Could biological weapons cause mass casualties on par with those of nuclear weapons? Sonia Ben Ouagrham-Gormley and I already explained in our previous contributions to this debate that the answer is no, due to the high degree of uncertainty associated with the effectiveness of biological weapons and the availability of defenses against them. As Martin Furmanski pointed out, models used to demonstrate the potential of biological weapons to cause casualties at the same scale as nuclear weapons are “based on a number of important but undisclosed technical assumptions and typically portray a 'most damaging case' scenario.” Far from being an “absolute” weapon capable of causing predictably massive levels of damage in a reliable way, the effects of biological weapons are highly contingent on the specific characteristics of the agent being disseminated, meteorological factors, the health status of the targeted population, and the level of preparedness of the defender.

Could biological weapons provide a visible deterrent against which there are no significant defenses? We all know from Dr. Strangelove that “the whole point of the doomsday machine is lost if you keep it a secret.” Baum does not analyze the ability of biological weapons to meet this criterion, but as I explained in my previous contribution to this debate, states have strong normative, legal, and strategic reasons to keep their biological weapons programs secret. Since Baum is postulating a world where these normative and international legal restraints are no longer applicable, it is important to understand that the strategic motivations for secrecy will remain. The crux of the matter is that since there are effective defenses available against biological weapons, a potential attacker must keep its capabilities secret in order to retain the element of surprise and catch a defender unprepared. In his article, Baum acknowledges that the availability of defenses such as medical countermeasures and air-filtering systems on buildings are a “serious drawback” to the use of biological weapons as a deterrent. He also notes that this drawback could be reduced by a state remaining ambiguous about the types of biological weapons it has, but this would “also reduce the credibility of the deterrent.” Baum’s solution to overcoming the interconnected obstacles of defenses and secrecy is that unspecified advances in biotechnology might allow the development of biological weapons for which there are no defenses. There is certainly the potential for states to develop more lethal biological weapons, but advances in biotechnology also enable improvements in diagnostic tests, sensors, biosurveillance systems, and medical countermeasures which could improve a defender’s chances against even a genetically-engineered threat. Physics favors deterrence; biology doesn’t.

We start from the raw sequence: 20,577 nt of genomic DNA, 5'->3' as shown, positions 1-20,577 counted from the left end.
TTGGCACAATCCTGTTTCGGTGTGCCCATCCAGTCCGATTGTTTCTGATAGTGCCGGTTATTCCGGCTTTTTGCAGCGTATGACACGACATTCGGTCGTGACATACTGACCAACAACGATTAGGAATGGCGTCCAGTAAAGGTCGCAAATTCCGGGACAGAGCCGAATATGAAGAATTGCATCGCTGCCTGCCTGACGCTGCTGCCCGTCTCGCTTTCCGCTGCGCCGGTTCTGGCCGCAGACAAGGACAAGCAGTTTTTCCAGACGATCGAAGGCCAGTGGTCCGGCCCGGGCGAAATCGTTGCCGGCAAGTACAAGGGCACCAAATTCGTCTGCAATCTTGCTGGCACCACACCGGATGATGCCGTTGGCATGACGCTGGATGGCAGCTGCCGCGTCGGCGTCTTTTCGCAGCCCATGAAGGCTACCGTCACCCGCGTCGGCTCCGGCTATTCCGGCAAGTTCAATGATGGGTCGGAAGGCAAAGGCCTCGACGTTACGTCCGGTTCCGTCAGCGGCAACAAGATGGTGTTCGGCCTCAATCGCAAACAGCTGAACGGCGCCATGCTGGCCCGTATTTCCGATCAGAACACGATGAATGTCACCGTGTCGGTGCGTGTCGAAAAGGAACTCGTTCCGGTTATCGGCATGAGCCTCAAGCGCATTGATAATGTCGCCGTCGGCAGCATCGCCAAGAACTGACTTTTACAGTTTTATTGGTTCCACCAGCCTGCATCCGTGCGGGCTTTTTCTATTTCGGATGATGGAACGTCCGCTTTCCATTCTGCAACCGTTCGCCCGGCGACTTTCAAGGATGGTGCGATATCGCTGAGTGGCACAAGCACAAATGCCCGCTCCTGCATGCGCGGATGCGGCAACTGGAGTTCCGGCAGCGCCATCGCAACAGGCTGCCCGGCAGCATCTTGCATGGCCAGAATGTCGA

What effects would biological weapons have on geopolitics, international security, and proliferation? On all of these criteria, Baum’s own article provides evidence that the development of biological weapons by the world’s major powers would be detrimental to peace and stability. Since Baum acknowledges that biological weapons are better-suited for first-strike attacks than for retaliation, “the net effect is to destabilize the geopolitical order” and increase the risk of war. While Gigi Kwik Gronvall and Sonia Ben Ouagrham-Gormley disagree on exactly how easy it is for states to develop biological weapons, both would no doubt agree with Baum that biological weapons “present a much greater proliferation risk than nuclear weapons.” Baum does not reconcile the contradiction between the nuclear weapon states wanting to preserve their privileged position within the international community and shifting their deterrent strategies to a more widely available technology that could be used by weaker states to deter stronger ones. Furthermore, in a world where biological weapons are the foundation of deterrence, states will engage in a perpetual biotechnology arms race, constantly seeking an offensive or defensive advantage over their rivals. Such a situation would not only be destabilizing, but also have a major adverse impact on research in the life sciences and the peaceful applications of biotechnology.

Finally, do biological weapons represent a politically acceptable weapon? Again, Baum’s own article argues they are not. He writes, “The Biological and Chemical Weapons Conventions must be considered among the greatest successes of the international community.” Since I have already noted that Baum recognizes the severe limitations that plague biological weapons in a deterrent role, it is difficult to understand how he judges the purported benefits of launching a new biological weapons arms race outweighs the costs of overturning 40 years of work to prevent the proliferation of these weapons.

Perhaps the most disturbing aspect of Baum’s work is that his own analysis does not support his conclusion that non-contagious biological weapons could be a suitable replacement for nuclear weapons. Not only does Baum not provide any evidence that biological weapons possess the necessary characteristics to serve as strategic deterrents, he cites several features that would undercut their ability to function in that role. In the end, the potential lethality of biological weapons appears to be the only factor that Baum considers necessary and sufficient for these weapons to serve as “the poor man’s atomic bomb.” In defending his recommendation to replace nuclear weapons with biological weapons as a means of avoiding nuclear winter, Baum claims “the stakes are simply too high not to make hard choices.” Given the radical nature of Baum’s policy recommendations, the stakes are too high for scholars and publishers not to ensure that their research is backed up by solid evidence and rigorous analysis.